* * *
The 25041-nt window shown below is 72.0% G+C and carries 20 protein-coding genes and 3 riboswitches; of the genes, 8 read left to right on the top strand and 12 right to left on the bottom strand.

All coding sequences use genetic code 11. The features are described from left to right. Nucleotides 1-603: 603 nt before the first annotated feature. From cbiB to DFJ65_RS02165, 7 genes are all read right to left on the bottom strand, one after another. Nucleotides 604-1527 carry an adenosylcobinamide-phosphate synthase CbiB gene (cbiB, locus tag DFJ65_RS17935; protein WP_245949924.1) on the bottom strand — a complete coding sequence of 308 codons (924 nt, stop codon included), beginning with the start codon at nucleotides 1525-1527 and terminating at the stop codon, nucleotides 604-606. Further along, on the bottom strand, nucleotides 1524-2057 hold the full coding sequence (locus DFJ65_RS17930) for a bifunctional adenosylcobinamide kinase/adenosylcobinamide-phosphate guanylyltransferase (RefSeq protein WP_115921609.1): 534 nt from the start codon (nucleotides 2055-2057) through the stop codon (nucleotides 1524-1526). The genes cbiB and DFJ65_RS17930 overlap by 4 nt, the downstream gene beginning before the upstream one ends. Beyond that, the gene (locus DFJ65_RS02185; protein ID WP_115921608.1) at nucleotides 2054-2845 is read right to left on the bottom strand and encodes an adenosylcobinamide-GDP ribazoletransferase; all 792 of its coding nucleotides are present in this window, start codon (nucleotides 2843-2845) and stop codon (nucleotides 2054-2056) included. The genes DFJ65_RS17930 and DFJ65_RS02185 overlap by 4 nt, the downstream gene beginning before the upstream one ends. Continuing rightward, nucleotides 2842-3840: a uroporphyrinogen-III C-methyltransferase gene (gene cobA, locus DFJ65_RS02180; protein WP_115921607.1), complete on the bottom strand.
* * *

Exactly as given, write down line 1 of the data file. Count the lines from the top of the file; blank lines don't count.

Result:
The 25041-nt window shown below is 72.0% G+C and carries 20 protein-coding genes and 3 riboswitches; of the genes, 8 read left to right on the top strand and 12 right to left on the bottom strand.